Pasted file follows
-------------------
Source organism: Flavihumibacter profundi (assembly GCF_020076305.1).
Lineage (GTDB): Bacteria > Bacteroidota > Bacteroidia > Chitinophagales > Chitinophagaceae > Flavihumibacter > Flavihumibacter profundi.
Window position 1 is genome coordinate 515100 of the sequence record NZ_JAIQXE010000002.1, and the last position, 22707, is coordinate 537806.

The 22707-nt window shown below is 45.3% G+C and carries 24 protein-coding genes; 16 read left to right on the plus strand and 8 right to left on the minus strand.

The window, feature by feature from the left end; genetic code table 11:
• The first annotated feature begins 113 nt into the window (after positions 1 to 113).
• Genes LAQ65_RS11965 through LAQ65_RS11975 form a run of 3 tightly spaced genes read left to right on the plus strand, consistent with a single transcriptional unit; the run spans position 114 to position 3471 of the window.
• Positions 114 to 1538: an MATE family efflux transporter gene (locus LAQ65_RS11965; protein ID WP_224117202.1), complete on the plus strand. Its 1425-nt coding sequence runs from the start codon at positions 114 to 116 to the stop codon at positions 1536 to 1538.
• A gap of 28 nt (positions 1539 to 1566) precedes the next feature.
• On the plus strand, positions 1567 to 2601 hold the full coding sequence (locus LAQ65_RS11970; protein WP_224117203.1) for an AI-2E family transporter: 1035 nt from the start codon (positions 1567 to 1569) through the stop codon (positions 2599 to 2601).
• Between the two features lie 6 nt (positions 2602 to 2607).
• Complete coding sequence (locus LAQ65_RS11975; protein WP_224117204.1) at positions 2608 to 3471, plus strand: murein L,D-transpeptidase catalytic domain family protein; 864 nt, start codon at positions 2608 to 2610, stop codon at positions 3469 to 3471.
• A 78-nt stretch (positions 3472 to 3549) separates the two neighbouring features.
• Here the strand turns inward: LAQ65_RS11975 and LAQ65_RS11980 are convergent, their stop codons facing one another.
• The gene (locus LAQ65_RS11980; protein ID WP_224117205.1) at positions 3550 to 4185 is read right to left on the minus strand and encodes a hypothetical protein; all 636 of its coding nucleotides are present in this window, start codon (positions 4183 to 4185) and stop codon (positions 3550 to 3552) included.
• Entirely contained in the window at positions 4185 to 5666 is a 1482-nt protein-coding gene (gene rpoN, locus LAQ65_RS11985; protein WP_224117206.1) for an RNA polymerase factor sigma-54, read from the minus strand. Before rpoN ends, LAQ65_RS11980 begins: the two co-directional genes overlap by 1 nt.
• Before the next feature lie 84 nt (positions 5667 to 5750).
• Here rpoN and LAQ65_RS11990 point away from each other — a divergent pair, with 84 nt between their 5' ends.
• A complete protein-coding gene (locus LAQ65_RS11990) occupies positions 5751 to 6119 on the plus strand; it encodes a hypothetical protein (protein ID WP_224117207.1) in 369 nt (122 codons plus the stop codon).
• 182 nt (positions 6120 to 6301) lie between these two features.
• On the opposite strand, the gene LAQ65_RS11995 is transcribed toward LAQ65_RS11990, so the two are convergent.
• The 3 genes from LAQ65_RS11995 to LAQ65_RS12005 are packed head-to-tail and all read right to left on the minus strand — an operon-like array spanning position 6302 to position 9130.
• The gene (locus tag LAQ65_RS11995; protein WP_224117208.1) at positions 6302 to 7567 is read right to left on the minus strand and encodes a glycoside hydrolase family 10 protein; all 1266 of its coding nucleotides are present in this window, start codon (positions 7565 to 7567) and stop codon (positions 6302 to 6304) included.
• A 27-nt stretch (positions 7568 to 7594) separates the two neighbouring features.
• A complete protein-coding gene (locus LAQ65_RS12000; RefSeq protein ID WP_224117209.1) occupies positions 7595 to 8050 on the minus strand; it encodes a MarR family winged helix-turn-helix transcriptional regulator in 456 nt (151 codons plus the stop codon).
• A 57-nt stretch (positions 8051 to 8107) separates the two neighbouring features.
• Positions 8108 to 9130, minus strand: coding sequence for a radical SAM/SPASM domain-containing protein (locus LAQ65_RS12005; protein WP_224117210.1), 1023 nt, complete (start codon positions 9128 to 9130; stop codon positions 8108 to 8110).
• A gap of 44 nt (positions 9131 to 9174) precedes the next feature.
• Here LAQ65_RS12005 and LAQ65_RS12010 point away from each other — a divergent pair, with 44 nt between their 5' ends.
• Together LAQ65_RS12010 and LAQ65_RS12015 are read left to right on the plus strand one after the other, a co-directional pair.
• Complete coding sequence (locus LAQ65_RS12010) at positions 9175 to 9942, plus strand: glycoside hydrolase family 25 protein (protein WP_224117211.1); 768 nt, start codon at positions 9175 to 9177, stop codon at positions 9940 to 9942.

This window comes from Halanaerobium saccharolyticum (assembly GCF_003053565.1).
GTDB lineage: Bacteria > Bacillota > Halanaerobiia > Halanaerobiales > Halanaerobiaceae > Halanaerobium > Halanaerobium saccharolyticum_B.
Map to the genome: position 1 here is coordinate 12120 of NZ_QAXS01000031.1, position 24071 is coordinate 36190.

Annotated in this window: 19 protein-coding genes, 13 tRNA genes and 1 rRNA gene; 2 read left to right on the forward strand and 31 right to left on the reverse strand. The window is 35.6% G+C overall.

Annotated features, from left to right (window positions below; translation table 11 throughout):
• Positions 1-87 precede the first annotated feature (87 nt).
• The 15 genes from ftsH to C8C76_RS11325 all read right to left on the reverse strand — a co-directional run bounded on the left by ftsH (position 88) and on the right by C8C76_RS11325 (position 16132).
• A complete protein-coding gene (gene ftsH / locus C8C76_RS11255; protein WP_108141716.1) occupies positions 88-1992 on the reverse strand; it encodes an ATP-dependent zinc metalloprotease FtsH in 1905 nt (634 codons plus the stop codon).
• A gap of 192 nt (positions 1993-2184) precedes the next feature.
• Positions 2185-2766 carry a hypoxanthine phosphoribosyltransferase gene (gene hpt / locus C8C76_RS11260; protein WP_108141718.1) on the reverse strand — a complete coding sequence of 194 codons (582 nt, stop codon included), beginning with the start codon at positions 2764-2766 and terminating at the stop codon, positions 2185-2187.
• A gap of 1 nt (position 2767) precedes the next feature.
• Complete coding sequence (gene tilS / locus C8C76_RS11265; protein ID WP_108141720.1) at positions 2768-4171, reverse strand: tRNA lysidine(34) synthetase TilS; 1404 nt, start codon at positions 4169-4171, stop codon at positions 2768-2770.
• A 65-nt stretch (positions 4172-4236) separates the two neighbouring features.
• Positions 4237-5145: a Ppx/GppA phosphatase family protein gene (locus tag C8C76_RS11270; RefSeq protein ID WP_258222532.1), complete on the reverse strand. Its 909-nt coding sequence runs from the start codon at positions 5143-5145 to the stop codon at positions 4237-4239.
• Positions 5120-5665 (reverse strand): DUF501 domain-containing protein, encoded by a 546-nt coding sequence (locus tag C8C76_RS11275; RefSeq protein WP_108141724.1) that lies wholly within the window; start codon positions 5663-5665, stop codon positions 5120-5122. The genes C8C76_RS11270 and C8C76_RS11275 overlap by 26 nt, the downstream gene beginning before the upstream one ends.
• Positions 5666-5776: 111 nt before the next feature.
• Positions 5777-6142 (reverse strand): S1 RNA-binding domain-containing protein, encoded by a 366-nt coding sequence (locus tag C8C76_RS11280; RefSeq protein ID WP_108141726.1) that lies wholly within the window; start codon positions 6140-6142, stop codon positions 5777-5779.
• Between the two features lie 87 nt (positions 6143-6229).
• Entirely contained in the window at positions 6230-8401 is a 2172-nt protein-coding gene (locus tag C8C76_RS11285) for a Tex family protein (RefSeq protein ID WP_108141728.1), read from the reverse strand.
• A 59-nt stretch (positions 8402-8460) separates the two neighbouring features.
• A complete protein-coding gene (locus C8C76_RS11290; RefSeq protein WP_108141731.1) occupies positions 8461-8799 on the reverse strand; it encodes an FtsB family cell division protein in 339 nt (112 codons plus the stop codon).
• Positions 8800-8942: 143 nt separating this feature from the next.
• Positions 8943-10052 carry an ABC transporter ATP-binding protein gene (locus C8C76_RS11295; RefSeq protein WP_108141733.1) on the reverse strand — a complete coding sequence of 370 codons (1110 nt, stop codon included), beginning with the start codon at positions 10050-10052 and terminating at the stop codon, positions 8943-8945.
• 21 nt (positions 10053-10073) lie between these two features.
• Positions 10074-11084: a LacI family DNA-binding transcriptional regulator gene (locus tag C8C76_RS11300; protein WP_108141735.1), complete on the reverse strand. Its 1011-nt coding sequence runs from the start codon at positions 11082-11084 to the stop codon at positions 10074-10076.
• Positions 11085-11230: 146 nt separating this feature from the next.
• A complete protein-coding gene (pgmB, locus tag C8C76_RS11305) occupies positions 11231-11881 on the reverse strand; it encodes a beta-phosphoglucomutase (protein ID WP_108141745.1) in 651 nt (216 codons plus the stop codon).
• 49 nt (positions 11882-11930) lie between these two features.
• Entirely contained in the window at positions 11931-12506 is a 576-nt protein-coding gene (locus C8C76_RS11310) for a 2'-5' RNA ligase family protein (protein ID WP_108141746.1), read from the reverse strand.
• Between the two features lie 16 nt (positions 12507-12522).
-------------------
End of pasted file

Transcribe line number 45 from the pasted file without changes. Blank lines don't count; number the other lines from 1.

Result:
• Positions 4237-5145: a Ppx/GppA phosphatase family protein gene (locus tag C8C76_RS11270; RefSeq protein ID WP_258222532.1), complete on the reverse strand. Its 909-nt coding sequence runs from the start codon at positions 5143-5145 to the stop codon at positions 4237-4239.